To thick I think. Back to the drawing board
It seems that the older I get the more concerned I am, or supposed to be about my health. In America we are all familiar with the phrase “super-size it” when ordering fast food and getting the most food and calories, or “bang for your buck.” Today, if we are trying to be politically correct, we are supposed to be downsizing everything to keep fit. Not just the food or drinks that we order, but the size of our plates, and glassware as well. The theory is that a 9 inch plate full of food will satisfy your cravings visually without the calories of a 12 inch plate full of food. The USDA's new food icon is a brightly colored plate that breaks a healthy diet into four main sections: fruits, vegetables, grains and proteins, with a small side of dairy.
Over the past ten years “sliders” have popped up on restaurant menus across the country. Not content with just hamburger and cheeseburgers anymore, the “slider” has been born-again in many forms. Today restaurants everywhere are capitalizing on the slider craze by offering every form of slider they can come up with. There are hamburger sliders, cheeseburger sliders, tenderloin, meatloaf, crab cake, fish sliders, fried-chicken sliders, buffalo chicken sliders, pulled pork sliders… The list is endless. 
Kobe Beef Sliders

Today a slider can be served as a snack, a meal, or in a fancy-schmancy restaurant as a “Amuse Bouche,” pronounced ä-müz-'büsh. But in America we like to “super-size it.” So we don’t just settle for one slider. We want bigger, better and a whole plateful of them.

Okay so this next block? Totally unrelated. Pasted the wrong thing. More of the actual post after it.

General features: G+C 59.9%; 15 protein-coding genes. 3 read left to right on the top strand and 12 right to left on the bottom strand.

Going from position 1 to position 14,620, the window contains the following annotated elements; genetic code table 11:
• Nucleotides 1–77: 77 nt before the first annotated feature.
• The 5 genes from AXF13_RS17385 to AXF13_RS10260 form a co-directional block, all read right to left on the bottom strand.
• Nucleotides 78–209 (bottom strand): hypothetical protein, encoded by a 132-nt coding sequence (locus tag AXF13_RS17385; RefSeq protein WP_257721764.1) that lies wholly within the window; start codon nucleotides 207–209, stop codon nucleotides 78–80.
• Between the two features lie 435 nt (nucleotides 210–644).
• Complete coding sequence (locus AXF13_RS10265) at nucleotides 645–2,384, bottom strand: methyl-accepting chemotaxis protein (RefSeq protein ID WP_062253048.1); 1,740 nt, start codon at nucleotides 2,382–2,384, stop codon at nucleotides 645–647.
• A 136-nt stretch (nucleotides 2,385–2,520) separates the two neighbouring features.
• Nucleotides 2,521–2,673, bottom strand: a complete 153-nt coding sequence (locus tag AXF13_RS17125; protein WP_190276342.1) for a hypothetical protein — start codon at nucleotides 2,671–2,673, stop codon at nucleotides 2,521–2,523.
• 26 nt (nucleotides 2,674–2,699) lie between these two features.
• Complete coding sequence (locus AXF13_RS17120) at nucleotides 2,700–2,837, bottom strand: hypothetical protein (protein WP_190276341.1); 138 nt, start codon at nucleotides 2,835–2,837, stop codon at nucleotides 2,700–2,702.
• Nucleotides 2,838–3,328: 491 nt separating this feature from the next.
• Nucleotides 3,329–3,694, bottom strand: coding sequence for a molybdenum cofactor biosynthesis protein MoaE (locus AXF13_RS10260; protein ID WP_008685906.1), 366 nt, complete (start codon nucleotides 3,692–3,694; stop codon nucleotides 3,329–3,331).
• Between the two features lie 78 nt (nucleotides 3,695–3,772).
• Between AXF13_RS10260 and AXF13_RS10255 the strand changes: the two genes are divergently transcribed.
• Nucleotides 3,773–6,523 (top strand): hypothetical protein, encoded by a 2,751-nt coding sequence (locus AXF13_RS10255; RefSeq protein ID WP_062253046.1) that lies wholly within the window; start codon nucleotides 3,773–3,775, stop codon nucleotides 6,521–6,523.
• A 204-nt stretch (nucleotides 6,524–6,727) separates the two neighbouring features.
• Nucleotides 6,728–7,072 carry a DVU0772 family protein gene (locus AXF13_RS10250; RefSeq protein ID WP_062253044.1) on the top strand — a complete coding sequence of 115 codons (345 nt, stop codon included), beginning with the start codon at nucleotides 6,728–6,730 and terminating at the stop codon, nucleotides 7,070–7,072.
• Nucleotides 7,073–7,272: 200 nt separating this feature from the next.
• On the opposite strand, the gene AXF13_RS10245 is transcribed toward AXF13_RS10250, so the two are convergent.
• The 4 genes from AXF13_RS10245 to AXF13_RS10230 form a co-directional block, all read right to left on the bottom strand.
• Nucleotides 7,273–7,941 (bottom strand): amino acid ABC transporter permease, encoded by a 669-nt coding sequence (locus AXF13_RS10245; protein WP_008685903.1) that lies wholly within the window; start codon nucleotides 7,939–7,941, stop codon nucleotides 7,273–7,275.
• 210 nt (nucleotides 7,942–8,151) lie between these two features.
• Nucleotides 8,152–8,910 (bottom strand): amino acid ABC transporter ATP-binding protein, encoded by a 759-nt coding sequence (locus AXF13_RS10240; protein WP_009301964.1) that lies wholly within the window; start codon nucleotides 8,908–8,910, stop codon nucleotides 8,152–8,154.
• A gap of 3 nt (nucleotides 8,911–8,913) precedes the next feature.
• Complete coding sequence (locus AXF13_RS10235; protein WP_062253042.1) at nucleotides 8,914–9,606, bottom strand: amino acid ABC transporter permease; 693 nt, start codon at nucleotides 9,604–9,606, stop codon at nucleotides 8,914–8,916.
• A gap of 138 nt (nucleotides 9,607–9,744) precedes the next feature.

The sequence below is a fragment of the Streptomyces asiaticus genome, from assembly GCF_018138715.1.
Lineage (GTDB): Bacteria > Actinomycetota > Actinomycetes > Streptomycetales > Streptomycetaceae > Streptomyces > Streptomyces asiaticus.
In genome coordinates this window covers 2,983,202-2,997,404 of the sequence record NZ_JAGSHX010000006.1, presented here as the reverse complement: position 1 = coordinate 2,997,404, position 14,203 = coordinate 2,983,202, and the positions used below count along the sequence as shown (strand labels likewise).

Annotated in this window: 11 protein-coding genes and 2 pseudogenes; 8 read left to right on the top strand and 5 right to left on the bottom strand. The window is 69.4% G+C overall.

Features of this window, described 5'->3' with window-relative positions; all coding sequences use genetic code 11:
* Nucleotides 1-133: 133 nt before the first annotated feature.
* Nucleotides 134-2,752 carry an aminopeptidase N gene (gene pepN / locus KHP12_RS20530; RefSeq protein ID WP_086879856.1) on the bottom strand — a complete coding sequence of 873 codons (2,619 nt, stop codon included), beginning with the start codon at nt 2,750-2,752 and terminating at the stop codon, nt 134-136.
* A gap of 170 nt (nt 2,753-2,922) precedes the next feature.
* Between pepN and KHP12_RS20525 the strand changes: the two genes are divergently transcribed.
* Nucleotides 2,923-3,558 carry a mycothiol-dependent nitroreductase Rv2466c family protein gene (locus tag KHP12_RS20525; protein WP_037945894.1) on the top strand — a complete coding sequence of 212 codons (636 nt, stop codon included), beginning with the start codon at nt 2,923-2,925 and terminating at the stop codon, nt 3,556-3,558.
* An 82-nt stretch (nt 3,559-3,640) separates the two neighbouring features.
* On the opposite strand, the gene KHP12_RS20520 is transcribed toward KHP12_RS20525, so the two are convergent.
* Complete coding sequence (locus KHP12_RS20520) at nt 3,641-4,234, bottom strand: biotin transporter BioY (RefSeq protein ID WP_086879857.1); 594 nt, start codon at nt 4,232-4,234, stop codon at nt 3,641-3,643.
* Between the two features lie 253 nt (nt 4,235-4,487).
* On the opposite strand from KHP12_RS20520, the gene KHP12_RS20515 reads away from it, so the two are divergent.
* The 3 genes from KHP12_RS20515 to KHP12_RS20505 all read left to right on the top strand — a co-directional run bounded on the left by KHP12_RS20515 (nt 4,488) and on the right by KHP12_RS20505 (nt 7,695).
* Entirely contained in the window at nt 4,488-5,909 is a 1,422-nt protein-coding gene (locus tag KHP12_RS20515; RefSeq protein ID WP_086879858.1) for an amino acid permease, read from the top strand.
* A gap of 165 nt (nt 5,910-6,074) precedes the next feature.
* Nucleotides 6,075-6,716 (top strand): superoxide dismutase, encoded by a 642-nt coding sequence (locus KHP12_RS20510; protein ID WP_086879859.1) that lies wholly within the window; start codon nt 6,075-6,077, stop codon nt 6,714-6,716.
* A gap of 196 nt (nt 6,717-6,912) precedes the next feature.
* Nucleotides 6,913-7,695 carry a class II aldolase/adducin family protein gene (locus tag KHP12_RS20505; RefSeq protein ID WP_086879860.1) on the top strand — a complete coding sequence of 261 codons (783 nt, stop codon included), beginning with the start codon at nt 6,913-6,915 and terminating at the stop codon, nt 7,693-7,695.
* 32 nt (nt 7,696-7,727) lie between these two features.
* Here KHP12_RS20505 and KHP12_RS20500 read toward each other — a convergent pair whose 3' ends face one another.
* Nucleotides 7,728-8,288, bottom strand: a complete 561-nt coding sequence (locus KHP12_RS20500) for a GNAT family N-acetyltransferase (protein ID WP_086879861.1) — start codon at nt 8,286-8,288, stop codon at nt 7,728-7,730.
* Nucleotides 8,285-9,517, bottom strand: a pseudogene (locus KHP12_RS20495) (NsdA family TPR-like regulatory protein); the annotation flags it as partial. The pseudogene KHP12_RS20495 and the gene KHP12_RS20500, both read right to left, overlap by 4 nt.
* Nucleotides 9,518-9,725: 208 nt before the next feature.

Three Sloppy Joe Sliders
So one day I entered one of those stores that I am forbidden from entering alone and found a square slider press. I just had to have it and my wife would just have to understand that I needed to make square sliders.
My new slider press
What can I say? It is the perfect tool for making perfectly square sliders. You wouldn't tell a mechanic that he can't have a wrench. Would you?
Right shape, we're getting there
It is starting to smell pretty good around here. I used ground chuck that was 80% lean to make these bad boys. Oh, I forgot the bed of onions. 
Square sliders almost finished
So now that I've made them, how do I fit my homemade sliders on the USDA's new food plate? I guess I could stack all of the buns in the grains section, the meats in the protein section and the onions in the vegetable section. The beer will just have to go in the dairy or fruit section. Better yet leave the plate at home, go to White Castle, grab a sack of sliders and enjoy. Problem solved. I wonder how lobster sliders would taste?
© TMelle 2012